Home > Misuse of Drugs (Amendment) Act 2016.

Guiney, Ciara (2016) Misuse of Drugs (Amendment) Act 2016. Drugnet Ireland, Issue 59, Autumn 2016, pp. 4-5.

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Following increased drug-related violence and the emergence of new psychoactive substances to the Irish drug market, it became necessary to expedite a shortened version of the Misuse of Drugs (Amendment) Act 2016 (2016, 6 July)1, which was enacted on 27 July 2016.  The aim of the Act is to amend schedules from the Misuse of Drugs Acts 1977‒2015.2


The Misuse of Drugs Acts 1977‒2015 is the main legislation that aims to protect society from the impact of drugs in Ireland. Protection is provided by firstly controlling access to substances that can be harmful if abused, e.g. benzodiazepines and heroin, via ministerial regulations and orders. This ensures that controlled drugs are used safely. Secondly, by setting up a system that controls substances that are viewed as unsafe or destructive when not used for therapeutic reasons. Due to the transient and ever-changing nature of the drugs and the drug market, this Act is constantly monitored and updated.


Provisions of the new Act

The main provisions of the 2016 Act include the addition of new substances, revocation of regulations and orders confirmed in the Misuse of Drugs (Amendment) Act 2015,3 and some technical amendments.


Addition of new substances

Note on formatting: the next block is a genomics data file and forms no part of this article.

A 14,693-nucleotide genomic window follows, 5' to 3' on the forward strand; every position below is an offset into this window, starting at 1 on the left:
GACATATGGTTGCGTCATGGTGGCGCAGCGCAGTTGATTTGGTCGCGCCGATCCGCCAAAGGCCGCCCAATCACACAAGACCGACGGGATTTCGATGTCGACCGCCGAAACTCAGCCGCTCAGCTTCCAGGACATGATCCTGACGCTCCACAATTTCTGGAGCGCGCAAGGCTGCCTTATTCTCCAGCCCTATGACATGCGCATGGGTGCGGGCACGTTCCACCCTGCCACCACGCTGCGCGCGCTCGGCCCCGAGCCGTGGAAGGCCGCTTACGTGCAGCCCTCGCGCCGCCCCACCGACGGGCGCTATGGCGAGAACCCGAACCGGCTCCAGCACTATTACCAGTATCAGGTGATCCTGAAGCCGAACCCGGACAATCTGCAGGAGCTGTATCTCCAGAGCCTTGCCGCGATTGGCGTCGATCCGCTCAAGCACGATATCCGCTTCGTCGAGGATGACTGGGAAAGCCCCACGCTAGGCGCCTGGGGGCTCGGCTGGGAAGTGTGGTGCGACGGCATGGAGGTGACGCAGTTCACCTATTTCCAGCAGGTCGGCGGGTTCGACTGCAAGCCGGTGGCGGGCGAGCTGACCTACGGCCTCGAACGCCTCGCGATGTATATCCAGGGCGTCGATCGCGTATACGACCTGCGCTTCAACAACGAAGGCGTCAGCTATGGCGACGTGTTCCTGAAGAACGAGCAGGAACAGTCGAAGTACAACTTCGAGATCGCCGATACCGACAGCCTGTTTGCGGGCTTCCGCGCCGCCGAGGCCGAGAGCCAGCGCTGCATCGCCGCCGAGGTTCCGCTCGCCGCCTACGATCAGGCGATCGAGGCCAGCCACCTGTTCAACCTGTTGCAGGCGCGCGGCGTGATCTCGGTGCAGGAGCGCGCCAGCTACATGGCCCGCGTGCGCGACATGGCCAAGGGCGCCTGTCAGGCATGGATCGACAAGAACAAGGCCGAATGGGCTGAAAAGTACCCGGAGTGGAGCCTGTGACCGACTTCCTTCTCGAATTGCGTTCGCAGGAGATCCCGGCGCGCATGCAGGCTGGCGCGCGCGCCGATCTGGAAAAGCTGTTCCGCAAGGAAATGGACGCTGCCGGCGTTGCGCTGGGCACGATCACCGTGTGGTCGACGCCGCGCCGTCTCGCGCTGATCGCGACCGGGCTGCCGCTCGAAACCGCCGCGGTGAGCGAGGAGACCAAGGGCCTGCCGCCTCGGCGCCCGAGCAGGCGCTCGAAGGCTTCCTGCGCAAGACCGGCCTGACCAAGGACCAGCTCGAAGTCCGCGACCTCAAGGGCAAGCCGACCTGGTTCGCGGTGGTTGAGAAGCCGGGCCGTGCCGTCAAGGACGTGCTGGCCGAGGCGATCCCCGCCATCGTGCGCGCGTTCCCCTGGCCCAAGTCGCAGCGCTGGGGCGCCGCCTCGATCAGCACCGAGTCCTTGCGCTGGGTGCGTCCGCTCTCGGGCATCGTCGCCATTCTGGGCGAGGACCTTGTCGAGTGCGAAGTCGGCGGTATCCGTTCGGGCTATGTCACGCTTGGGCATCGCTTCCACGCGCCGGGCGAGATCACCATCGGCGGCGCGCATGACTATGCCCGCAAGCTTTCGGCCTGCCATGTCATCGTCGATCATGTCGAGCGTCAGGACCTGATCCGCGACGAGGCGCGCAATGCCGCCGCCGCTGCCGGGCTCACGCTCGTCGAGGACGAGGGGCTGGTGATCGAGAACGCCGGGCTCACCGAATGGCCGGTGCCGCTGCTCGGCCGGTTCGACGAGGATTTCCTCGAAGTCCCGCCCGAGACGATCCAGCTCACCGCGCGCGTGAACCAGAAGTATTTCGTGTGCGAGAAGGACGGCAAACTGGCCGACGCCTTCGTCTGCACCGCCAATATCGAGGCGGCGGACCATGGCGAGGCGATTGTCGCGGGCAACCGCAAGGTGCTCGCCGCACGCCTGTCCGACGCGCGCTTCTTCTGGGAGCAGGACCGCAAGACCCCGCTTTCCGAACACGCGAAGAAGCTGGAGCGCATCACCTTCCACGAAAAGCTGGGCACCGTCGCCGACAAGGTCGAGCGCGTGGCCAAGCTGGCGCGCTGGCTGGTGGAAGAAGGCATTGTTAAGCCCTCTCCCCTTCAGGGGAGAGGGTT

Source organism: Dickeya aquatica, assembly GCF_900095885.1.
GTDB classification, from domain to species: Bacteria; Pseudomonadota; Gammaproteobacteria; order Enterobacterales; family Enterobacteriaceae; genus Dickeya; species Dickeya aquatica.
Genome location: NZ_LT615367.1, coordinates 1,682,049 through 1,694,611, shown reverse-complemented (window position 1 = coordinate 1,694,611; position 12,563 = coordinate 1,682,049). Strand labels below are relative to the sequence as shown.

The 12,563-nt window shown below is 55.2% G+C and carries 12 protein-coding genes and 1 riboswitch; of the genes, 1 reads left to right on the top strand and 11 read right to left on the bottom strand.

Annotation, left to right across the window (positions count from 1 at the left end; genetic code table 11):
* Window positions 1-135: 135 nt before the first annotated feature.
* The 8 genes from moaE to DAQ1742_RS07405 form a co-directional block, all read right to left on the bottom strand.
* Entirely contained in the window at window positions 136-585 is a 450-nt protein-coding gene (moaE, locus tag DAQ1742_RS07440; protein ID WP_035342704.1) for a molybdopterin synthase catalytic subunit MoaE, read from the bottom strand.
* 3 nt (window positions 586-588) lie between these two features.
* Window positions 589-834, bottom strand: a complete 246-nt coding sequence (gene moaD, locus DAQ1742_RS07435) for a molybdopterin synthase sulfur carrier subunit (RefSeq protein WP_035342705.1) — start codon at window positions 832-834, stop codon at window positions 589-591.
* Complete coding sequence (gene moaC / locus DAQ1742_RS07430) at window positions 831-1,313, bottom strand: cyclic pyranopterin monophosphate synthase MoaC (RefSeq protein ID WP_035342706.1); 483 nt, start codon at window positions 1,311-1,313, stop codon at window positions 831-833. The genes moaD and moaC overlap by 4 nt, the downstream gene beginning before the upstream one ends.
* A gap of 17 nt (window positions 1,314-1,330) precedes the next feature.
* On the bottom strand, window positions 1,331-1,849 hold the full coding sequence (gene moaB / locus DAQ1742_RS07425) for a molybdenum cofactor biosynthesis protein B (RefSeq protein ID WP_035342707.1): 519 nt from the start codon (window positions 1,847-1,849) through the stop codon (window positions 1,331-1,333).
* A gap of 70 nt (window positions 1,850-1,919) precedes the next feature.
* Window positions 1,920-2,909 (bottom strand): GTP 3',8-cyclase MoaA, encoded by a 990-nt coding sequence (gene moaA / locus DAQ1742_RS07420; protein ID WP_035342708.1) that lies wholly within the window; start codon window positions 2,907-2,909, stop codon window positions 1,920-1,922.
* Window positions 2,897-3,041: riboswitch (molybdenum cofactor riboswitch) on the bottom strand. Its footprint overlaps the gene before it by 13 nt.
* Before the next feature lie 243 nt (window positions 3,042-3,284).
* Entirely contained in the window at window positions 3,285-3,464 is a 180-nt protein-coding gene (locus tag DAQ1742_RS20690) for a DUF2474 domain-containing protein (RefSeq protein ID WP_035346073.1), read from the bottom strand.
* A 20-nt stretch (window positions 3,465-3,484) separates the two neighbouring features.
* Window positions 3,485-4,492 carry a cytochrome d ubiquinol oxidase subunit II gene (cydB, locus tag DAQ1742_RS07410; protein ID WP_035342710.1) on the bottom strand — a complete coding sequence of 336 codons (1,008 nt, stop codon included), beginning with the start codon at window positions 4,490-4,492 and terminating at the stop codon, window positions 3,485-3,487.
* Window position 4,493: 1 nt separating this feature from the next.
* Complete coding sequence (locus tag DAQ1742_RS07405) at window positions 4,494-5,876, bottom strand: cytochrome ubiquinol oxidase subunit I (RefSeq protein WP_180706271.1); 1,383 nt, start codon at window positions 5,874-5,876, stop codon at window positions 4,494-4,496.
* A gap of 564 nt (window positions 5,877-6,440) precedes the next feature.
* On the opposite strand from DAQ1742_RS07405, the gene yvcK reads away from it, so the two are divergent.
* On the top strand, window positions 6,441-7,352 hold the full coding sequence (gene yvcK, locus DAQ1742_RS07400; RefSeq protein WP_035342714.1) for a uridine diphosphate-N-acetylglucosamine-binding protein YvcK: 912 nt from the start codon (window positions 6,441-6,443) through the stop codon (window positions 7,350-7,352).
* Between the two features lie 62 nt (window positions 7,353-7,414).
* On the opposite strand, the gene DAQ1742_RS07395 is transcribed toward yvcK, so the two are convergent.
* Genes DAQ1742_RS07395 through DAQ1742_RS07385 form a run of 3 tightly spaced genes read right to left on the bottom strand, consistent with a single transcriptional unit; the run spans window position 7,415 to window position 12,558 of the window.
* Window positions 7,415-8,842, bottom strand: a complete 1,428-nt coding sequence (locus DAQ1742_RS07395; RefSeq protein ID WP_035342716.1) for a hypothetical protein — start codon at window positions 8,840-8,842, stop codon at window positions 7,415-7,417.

A number of new substances are to be added to the existing list of controlled substances: 

  • Zopiclone
  • Zaleplon
  • Phenazepam
  • Lisdexamfetamine
  • Clockwork Orange
  • MT-45
  • 25B-NBOMe
  • 25C-NBOMe
  • 4,4’-DMAR

The inclusions will allow law enforcement authorities to deal more effectively with the illegal trafficking in Ireland, for example, on-street dealing of prescription medication, some of which are not controlled by current legislation.4 In addition, it will allow Ireland to fulfil its obligations in accordance with EU directives, such as EU Council Decision 2005/387/JHA5 − which demands information exchange, risk assessment, and control of new psychoactive substances − the United Nations Single Convention on Narcotic Drugs 19616 and Convention on Psychotropic Substances 1971.7 

Revocation of ministerial regulations and orders

Section 3 of the Act amends section 5 of the Misuse of Drugs Act and allows the Minister for Health to revoke ministerial regulations and orders confirmed by the Misuse of Drugs (Amendment) Act 2015.2 The aim of this amendment is to enable the Minister to create new regulations or orders as necessary to control new substances under the Act.


Technical amendments

To allow the commencement of a section in the Irish Medicines Board (Miscellaneous Provisions) Act 2006,8 responsibility for issuing licences under the Misuse of Drugs Act 1977 will be reassigned from the Minister for Health to the Health Products Regulatory Authority. Finally, following alterations to the Nurses and Midwives Act 2011,9 the reference to nurses and midwives in the Misuse of Drugs Act 1977 will be brought up to date.



The Act involves a two-step process. Controlling substances are dealt with in the first stage of the Act. This will be followed by the drafting of regulations that will enable legitimate users (e.g. patients with prescriptions) access to controlled substances. The Act will commence when appropriate regulations are in place.


Extensive debate